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Found 3 results

  1. Back in Tremredare, the precinct had a saying. Watch gets called out for anything—a stabbing, a brawl, the sort of drek that ends up with someone iced and floating facedown in the canal in the morning, the sarge always asks: “Did you check the intimates?” Get your mind out of the gutter. Thing is, when it comes to murder most foul, there’s only so many possibilities: the wife who’s had enough, the controlling husband, the possessive ex, the violent brother, the angry sister, the debt-ridden friend, the disgruntled business associate, the former colleague with a grudge… And so the circle expands, layer by layer. But you always check the intimates, first. It’s those closest to us that we don’t see the most clearly. Who have the power to hurt us the most. We trust them. And so we let them in. We tell them our deepest secrets, our darkest fears. We laugh with them, work with them, drink with them. We stay in the same building, rub shoulders every dawn and dusk. It’s surprising, what the intimates know about a person. A good investigator always hits the street and starts listening first, rather than talking. You can learn a lot about the vic that way. Who they were, what the people closest to them thought. Maybe you can’t ever really know a person, but their intimates are your window into their life, their character. We see but through this window darkly. Still, it’s better than dead nothing. Investigation’s gotta start somewhere. The intimates. We let our guard down around them. That’s why betrayal always cuts deepest, doesn’t it? In the end, it's not strangers who cause so much suffering. It's those close to us. It began, as these things often did, with a knock on the door, at dawn. No rest for the wicked, as the saying went. It was far too early, and the dawn light that poured in through the cracks in the shutters was a thin, bleak grey. The candle sputtered and flickered, throwing shadows over the confines of the office and its single occupant. Blinking blearily, Kast stared at the case file he was trying to close and wondered if it was worth the effort of getting up and answering it. A dark case, that one. He hated working missing persons cases, but they’d flipped for it, and Wyl had won, and that meant his business partner was up at the arse-crack of dawn looking into a cheating case to do with five ducks, and Kast was in the office, wondering if he felt like answering the door today. Somedays, it felt like it wasn’t worth the effort. Missing persons cases. They got under your skin. Her name was Lu. Rumours that she was somehow connected to Cat Lekal, but Kast didn’t believe them for a second. You didn’t come all the way to the remote reaches of the Western Dominance to hide from the games the nobles played. Better places to hide elsewhere in the Final Empire, with the sorts of luxuries the nobles seemed accustomed to. The brother was the one who’d reported her missing. He’d come all the way from Gamsbrook to speak with them. Wyl hadn’t liked it. “Long way to walk, just to talk to us,” he’d said, lighting up his pipe. Busying himself with the familiar motions of flint and herbs. “You blame him?” Kast raised an eyebrow. “Desperation drives people to do stupid things. You know this.” “Bah,” said Wyl, eloquently. And then, “There’s stupid, and there’s no damnfool reason.” He saw the resemblance, in the sketch they’d been given. Kast thought it’d been seared into his memory, by now. The wary way Lu glanced out at you from the sketch. There was that tentativeness, the hesitancy. You saw it too, in the way the brother had perched at the edge of his seat. Hadn’t felt at ease around them. Maybe that should’ve been the first sign. Told you so, Wyl had scribbled on the back of a receipt from the grocer's and stuffed into the case file. Kast marked it as SOLVED, even though they weren’t going to see a single clip for it. They shouldn’t have taken the case, he thought. But missing persons cases. They spoke to you. He didn’t think it right, that people could go missing, could wander off the face of the world and drop off into vast emptiness with not a soul to worry or care about them. Call him sentimental, he supposed. He didn’t think that anyone should be lost, just like that. Someone had to go looking. Knock on the dark spaces of the world. Sometimes these spaces gave up, surrendered the people they’d eaten. Sometimes the darkness was hungry. Sometimes it felt like they were just trying to stop the tide with a shovel. There was an ocean out there, enough to drown in. Kast’d been to Lansing once, a very long time ago. He’d seen the ocean, and wondered at what lay there, beyond such immensity. Sometimes, the darkness was just what lurked in the recesses of the human heart. He’d gone out to the woods, and dug, where the marker was, and he’d found her, and part of Kast wished he hadn’t, wished she’d remained lost, because there was a certain finality to finding a body, or bones. And although there was agony to never knowing, you could often console yourself, that they were alive, somehow. People vanished for reasons of their own, all the time. People vanished everyday on the streets of Tremredare and they’d solved only a tiny fraction of these and they gnawed on your conscience, both the dead and the lost. No matter how hardened you were, how bitter, how much drek you saw on the streets of Tremredare, you never quite let go of that hope. Kast’d seen street-crusted veterans head outside for a smoke and then quietly fall apart in solitude when hours turned into days, and then that lost child turned up murdered. But he’d found her bones, and he’d done the dirty work, the work a good investigator was supposed to do. He’d hit Gamsbrook, and knocked on doors and listened. And he’d done some careful surveillance of his own. Long nights. He wasn’t getting any younger. It’d been a dispute over money. The brother was deep in debt, and trying to shake off suspicions that he’d killed her. He buried her out there, deep in the woods, but then he’d been seen, and then they’d gotten him to talk. You did what you had to. There were always ways. The intimates, Kast thought. You always had to talk to the intimates. And sometimes...Sometimes, it was those closest to you that held the knife. People always thought about danger as coming from without. But the most terrible sins were not committed by strangers but by one who wore the face of a loved one. Not for the first time in the past decade, Kast Speirs wondered wearily how he had come—not so much come, as fallen, he supposed—from the Tremredare City Watch to running a small investigation business in the arse-end of the Western Dominance. The knocking on the door grew brisk, a staccato series of sharp knocks. Right. There was no point in putting it off, any longer. “Coming!” Kast growled. He shut the case file, and reached out for his cane. There was the familiar pain, grinding in his knee and hip like shards of smashed glass as he got up, but at least the cane took the worst of it. It was looking to be one of those days again. He measured the paces to the shutters in familiar stabs of pain as his body kept the score. They’d set the office up on the second floor, and not for the first time, Kast questioned the wisdom of that decision. But he’d been younger, then. And his leg hadn’t been that bad. “What is it?” Kast snarled, cracking open the shutters. He blinked owlishly in the morning light. He recognised Douza, the blacksmith’s boy. Far as Kast heard, Douza wasn’t keen on the trade. One of the worst-kept secrets in Fallion’s Tears, as it were. Worse secrets lurked in this village. “You’re wanted!” Douza called up, cupping his hands about his mouth. “What for?” Kast snapped back. “Another murder! By the tanner’s!” “Get Wyl!” What was the point of having a business partner if he couldn’t get on his feet and read the crime scene every once in a while? Part of Kast regretted the thought: it was best to get as many eyes on the scene as possible. Likely as not, they’d pick up on something each other missed. That was how they worked. Why they went into business together, among many other things. Secrets. You couldn’t get anywhere in this village without stumbling into one. It was Kast’s job to know things, and to ferret out things people’d rather he didn’t, after all. “Mayor says to get you too!” Douza shouted up. “And Wyl says to tell you to get!” Kast sighed. So that was how it was going to be. Wyl wasn’t the sort to send out a whistle for a lark. Never had been. And damnit, Kast trusted his judgement. “Tell them I’m coming.” Flakes of ash fell from the iron-grey sky. They dusted everything in a thin coat, even as the cold wind dashed them into broad glass windows and shutters. The low buildings of the village bunched together, as if hunkering down against the assault from the windward slopes of the mountains. The last of the night mists wreathed both land and mountains, but had begun to thin, and to dissipate with the light. The red sun bathed the mountain slopes in a ruddy glow, like freshly-fallen embers. Kast wanted to stop, to take in the view, but there was no time for it. Fallion’s Tears was quiet in the early morning light, and for a while, Kast allowed himself to believe he was the only one soldiering on, cane pressing into gravel and dirt. A wisp of smoke curled upwards from the tavern, while the blacksmith’s forge had gone cold. The metallurgist’s shop was shuttered, and even the customary line at the grocer’s or baker’s was missing. Slivers of pain stabbed into him with each step. It was getting worse. He resigned himself to another visit to the apothecary. Eventually. After he closed the other five cases waiting for him, back in that study. And after getting the milk. And he had to go out and walk the ground, get a feel for what happened with the Leas Fel case. The mountains rose up, an intimidating and jagged wall, wherever you looked. Nestled on the slopes, you could make out the ashmount Morag as well, on a clear day, the sort where the air was crisp and the sky the hue of pale fire. Fallion’s Tears was the sort of place where nothing happened. It hadn’t seemed a bad place to settle down in, and even though there were days the work ran thin, Kast rather thought he preferred that to drowning in the stabbing, assault, robbery, and rioting cases that seemed rife in Tremredare. He liked the quiet, and felt the stillness soothe the restless part of him that never stopped looking for the next threat. Fallion’s Tears was the sort of place you came to forget what life made you and to bury your wounds and ghosts. He limped on. The question of where everyone was soon became clear. A throng of villagers gathered around the tanner’s, on the outskirts of the village. Gawkers, no doubt. Drawn by curiosity, because it sure as hell wasn’t the stench of the drying hides. He worked his way through the crowd, step by painful step. “Took you long enough,” Wyl said. He was studying the corpse. Kast took a quick glance around. There was no real watch in Fallion’s Tears, just a band of volunteers who more or less overlapped with what the village called a militia. These were currently holding the crowd back, which Kast was at least grateful for. The last thing they needed was the scene to be contaminated. “Sorry, got held up. You know what precinct traffic’s like at this time of the night.” The doctor was nowhere in sight, which Kast supposed could mean anything. No sign of Mayor Wilson either, which didn’t seem right, given Douza had come in a hurry to get him. “Right, wisearse,” Wyl’s sidelong glance was both mildly amused and judgemental. “What do you make of this?” “You didn’t get Douza to pull me all the way here for any old murder,” Kast muttered resentfully, but he was already here, and so he grudgingly worked the scene. Vic was Bartholomew—he recognised the build and the wild beard, and suppressed the immediate flicker of empathy. That came later. Blood pooled on the dirt, sticky, but some of it drying. Dead for a while then, best as Kast could make out. If Wyl wanted a time of death, he was better off waiting for the doctor. The thing that struck Kast though was how horrific it was. Blood everywhere, some of it plastered on the sides of the tanner’s shed, and daubed everywhere, in the dirt, on the wooden walls of the shed, and even the shutters: KILL YOU ALL EVERYONE GONNA DIE An indecipherable mess of sticky blood, and then: WHEN THE KOLOSS COME “Koloss?” Kast murmured, trying to keep his voice calm and even. “Not without the Lord Ruler’s say-so, surely.” “Been rumours,” Wyl said. “Haven’t you been listening? That traveller who came through the other week. Mists-addled, they say. Raving about a wild band of koloss.” “You don’t put much stock in it, either.” “Suppose I don’t,” Wyl said. He stuck his pipe in his mouth and kindled a flame. He took a long drag from it, exhaling pungent smoke. “Well, what else’ve you got?” Kast turned back to his examination of the scene. “More staged than the Leas Fel one.” Leas Fel—they’d assumed it was a stabbing but it hadn’t felt right, and then now another one on top of that. Fallion’s Tears wasn’t a large village. Most of those here knew each other all their lives and it had taken years for them to accept the duo from Tremredare among their number. Sometimes, Kast wondered if they’d really made it at all. “You don’t say,” Wyl cocked an eyebrow at him. “Any more words of wisdom, then?” Anger flared. Probably didn’t help that his leg still hated him. “Why don’t you stop the damned fishing expedition and just tell me why the hell you had me brought here,” Kast said, trying to get ahold of his temper. “There’s ‘don’t contaminate the investigator’ and there’s being bloody cryptic for no bloody good reason.” “It’s a murder,” Wyl said. “Obviously. Within a week of the last one. Almost never happens here. That’s almost immediately cause for concern.” “Yeah.” “And the daubings. Meant to terrify, as you rightly noticed. It’s staged, almost ritualistic.” Kast folded his arms across his chest and leaned on the cane. “Still not getting to the point,” he said, shortly. “Indulge me,” Wyl said, “For a few moments more. Look at the body.” Kast breathed in deep and reigned in his temper. He looked at Bartholomew’s corpse. Reluctantly, he knelt, gripping the cane, and fighting against the screams of pain from his bad leg. He saw signs of a struggle: the broken fingers, and bruising. Staining on Bartholomew’s hands made it difficult to tell if it was blood under his nails or just pigment. “Same MO,” Kast said, eventually. “Chest wound, with significant blood loss at the scene. Staged, but Bartholomew actually died here.” He frowned. There was the gleam of something metallic, glinting a sullen ochre in the morning light. He reached out and moved the body enough to dislodge it, and his heart nearly stopped. It was a sharp, gleaming metallic object, about half as thick as Bartholomew’s wrists, tapering to a lethal point. It was a spike, the sort you saw in Steel Inquisitors. Unmistakeable. A spike. A fecking, Lord Ruler-cursed spike. Kast had never wanted to see anything like that in his life again. He knew then, why Wyl had insisted. Of the two of them, he was the one who had the dubious benefit of experience in this instance. Memories Kast would rather remain buried. It was the past, and it was dead now. Why not let it stay dead? But the present wouldn’t let them, Kast thought sourly. And there was the matter of what the present owed the past. And Wilson—as Mayor, her instinct would be to preserve calm. The whispers had already started, infesting the village of Fallion’s Tears with fear. Exactly as the perpetrators had planned. “I think,” he said, almost-conversationally, “This must be the worst thing you’ve ever had me take a look at, partner.” KILL YOU ALL. EVERYONE GONNA DIE. WHEN THE KOLOSS COME. Wyl smirked, and the corners of his tired eyes thawed, just a little. “You’re welcome. I still owed you one for that outhouse. Spent hours digging through drek just to find the missing lockbox. You’re a real arse when you want to be.” “Sure,” said Kast, absently. He stared again at the blood-encrusted spike. Bartholomew had died for this. Kast knew he kept a vial of bronze locked in his drawer at all times. What did the killers want with a Seeker? And why had the spike been left behind? There were so many questions, and the trick (always the trick) was to find the answers before the killer—or killers—escalated again. But as the sun rose over the village of Fallion’s Tears, and the new day was birthed in bloody light, Kast thought he heard only the harsh caw of distant crows. LG74: You Want It Darker (aka a homage to Meta's game and tradition) “If you are the dealer, I’m out of the game [...] If thine is the glory then, Mine must be the shame You want it darker We kill the flame.” —’You Want It Darker’, Leonard Cohen Tucked away in a desolate corner of the Western Dominance, as far as the crow flies from Tremredare in the West, House Heron’s traditional seat of power, the quiet village of Fallion’s Tears has recently been shocked by a series of gruesome murders. Mayor Wilson has appealed for calm, even as outlandish rumours abound of a warband of koloss heading in the direction of Fallion’s Tears. Nothing ever happens in Fallion’s Tears, they say. Pity everything started happening all at once. First those awful murders, and then all that talk of koloss. But who among you could’ve committed such a terrible act? You’ve known each other most your lives—haven’t you? What buried ghosts from your past will emerge in the ashen light of the red sun? There’s always another secret. And everyone has a past, or so they say. When will yours catch up with you? General Rules: Factions: Roles: Cosmetic Roles: I wish to acknowledge some friends and colleagues who helped me with the rules of this game. Credit for the original ruleset goes, as always, to @Metacognition, as this is based off LG1 and the three successive AGs. The Committee offered helpful suggestions that tamed the thicket of decisions. I am especially grateful to @Wyrmhero, @Claincy, and @Mailliw73 for providing invaluable comments that helped eliminate mistakes and improve the game in numerous places. I am grateful for their generosity. If any mistakes remain, the reader may look these esteemed professors up and ask them why they did not correct them. Sign-ups are open now and will close on Friday, 26th February 2021, at 2300hrs SGT (GMT +8). Quick Links:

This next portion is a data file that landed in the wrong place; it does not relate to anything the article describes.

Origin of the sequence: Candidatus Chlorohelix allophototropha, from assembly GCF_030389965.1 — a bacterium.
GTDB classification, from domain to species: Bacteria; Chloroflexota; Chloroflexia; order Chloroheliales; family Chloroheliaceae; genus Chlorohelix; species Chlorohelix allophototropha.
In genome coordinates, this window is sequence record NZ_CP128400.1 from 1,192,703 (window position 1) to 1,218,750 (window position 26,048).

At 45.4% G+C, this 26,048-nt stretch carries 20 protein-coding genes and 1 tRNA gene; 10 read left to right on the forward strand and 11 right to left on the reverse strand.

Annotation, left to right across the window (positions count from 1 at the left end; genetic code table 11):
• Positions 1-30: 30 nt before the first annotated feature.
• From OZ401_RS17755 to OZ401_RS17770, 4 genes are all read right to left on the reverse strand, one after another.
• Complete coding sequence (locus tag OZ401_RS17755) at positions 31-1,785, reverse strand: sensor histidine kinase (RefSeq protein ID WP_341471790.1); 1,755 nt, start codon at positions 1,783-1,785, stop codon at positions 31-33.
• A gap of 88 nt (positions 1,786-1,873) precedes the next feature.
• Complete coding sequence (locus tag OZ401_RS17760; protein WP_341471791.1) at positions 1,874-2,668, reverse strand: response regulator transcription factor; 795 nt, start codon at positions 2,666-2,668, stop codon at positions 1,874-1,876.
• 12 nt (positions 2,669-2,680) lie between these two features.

2. I noticed that there wasn't a cosmere line thread out there, so I decided to make one. The rules are: Find a line or passage from one of the cosmere books, and post it here. The, one at a time, people have to guess what scene or part of a book the line is from. If this gets too hard, then we will change it to guessing the book. I'll start off. "Strength does not make one capable of rule; it makes one capable of service."
  3. Hello all. So lately, this site has been rather quiet, and I want something to liven it up a bit. So, I present to you, the Game of Consequences! This is a game I invented with my friends a while back. The basis was, it was sort of like those Choose Your Own Adventure books, except every choice you made put you in a deeper and deeper hole. So no matter what you did, you just worsened the situation. Occasionally, the Storyteller (basically a GM) would be merciful and restart their Bad Luck pool if their actions would lead to their demise - because the point of the game is that you cannot die, but must live in eternal suffering. Alright! Let's play! (Additional Note: Gameplay will be in bold, regular chat will be normal. Thank you! ) Choose a person, place, and thing.